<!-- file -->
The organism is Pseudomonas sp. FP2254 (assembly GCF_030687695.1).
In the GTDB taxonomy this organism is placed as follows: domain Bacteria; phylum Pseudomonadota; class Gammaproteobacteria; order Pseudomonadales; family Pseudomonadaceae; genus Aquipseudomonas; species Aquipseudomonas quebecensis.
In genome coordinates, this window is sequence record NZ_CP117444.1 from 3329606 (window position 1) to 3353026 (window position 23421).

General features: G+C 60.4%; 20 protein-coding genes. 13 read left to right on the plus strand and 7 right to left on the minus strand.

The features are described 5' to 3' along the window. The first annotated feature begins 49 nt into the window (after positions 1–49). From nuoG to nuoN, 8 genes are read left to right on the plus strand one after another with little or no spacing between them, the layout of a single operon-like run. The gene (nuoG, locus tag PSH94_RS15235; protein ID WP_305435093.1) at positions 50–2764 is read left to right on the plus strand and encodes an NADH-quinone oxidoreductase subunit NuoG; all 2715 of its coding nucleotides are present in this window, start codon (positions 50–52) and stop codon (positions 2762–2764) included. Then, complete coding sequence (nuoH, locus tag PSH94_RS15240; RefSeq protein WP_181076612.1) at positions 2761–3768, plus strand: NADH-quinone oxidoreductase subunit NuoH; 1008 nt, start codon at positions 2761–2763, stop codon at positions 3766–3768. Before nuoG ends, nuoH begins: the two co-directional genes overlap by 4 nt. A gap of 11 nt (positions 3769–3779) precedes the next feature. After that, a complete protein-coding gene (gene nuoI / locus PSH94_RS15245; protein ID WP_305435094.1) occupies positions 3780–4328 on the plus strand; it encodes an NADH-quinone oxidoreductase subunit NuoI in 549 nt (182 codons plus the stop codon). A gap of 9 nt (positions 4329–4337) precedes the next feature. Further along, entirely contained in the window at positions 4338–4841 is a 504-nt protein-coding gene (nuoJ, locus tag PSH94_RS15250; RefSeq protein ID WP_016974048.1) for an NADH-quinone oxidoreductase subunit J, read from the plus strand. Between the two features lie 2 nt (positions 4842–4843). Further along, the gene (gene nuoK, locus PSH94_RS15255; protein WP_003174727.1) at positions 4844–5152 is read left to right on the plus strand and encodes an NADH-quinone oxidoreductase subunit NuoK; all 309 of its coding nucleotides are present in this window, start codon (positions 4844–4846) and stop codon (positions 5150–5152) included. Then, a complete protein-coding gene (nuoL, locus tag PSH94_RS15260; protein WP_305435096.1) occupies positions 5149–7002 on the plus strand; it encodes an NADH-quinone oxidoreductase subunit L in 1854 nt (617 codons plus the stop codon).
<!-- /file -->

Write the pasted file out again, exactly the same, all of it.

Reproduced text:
The organism is Pseudomonas sp. FP2254 (assembly GCF_030687695.1).
In the GTDB taxonomy this organism is placed as follows: domain Bacteria; phylum Pseudomonadota; class Gammaproteobacteria; order Pseudomonadales; family Pseudomonadaceae; genus Aquipseudomonas; species Aquipseudomonas quebecensis.
In genome coordinates, this window is sequence record NZ_CP117444.1 from 3329606 (window position 1) to 3353026 (window position 23421).

General features: G+C 60.4%; 20 protein-coding genes. 13 read left to right on the plus strand and 7 right to left on the minus strand.

The features are described 5' to 3' along the window. The first annotated feature begins 49 nt into the window (after positions 1–49). From nuoG to nuoN, 8 genes are read left to right on the plus strand one after another with little or no spacing between them, the layout of a single operon-like run. The gene (nuoG, locus tag PSH94_RS15235; protein ID WP_305435093.1) at positions 50–2764 is read left to right on the plus strand and encodes an NADH-quinone oxidoreductase subunit NuoG; all 2715 of its coding nucleotides are present in this window, start codon (positions 50–52) and stop codon (positions 2762–2764) included. Then, complete coding sequence (nuoH, locus tag PSH94_RS15240; RefSeq protein WP_181076612.1) at positions 2761–3768, plus strand: NADH-quinone oxidoreductase subunit NuoH; 1008 nt, start codon at positions 2761–2763, stop codon at positions 3766–3768. Before nuoG ends, nuoH begins: the two co-directional genes overlap by 4 nt. A gap of 11 nt (positions 3769–3779) precedes the next feature. After that, a complete protein-coding gene (gene nuoI / locus PSH94_RS15245; protein ID WP_305435094.1) occupies positions 3780–4328 on the plus strand; it encodes an NADH-quinone oxidoreductase subunit NuoI in 549 nt (182 codons plus the stop codon). A gap of 9 nt (positions 4329–4337) precedes the next feature. Further along, entirely contained in the window at positions 4338–4841 is a 504-nt protein-coding gene (nuoJ, locus tag PSH94_RS15250; RefSeq protein ID WP_016974048.1) for an NADH-quinone oxidoreductase subunit J, read from the plus strand. Between the two features lie 2 nt (positions 4842–4843). Further along, the gene (gene nuoK, locus PSH94_RS15255; protein WP_003174727.1) at positions 4844–5152 is read left to right on the plus strand and encodes an NADH-quinone oxidoreductase subunit NuoK; all 309 of its coding nucleotides are present in this window, start codon (positions 4844–4846) and stop codon (positions 5150–5152) included. Then, a complete protein-coding gene (nuoL, locus tag PSH94_RS15260; protein WP_305435096.1) occupies positions 5149–7002 on the plus strand; it encodes an NADH-quinone oxidoreductase subunit L in 1854 nt (617 codons plus the stop codon).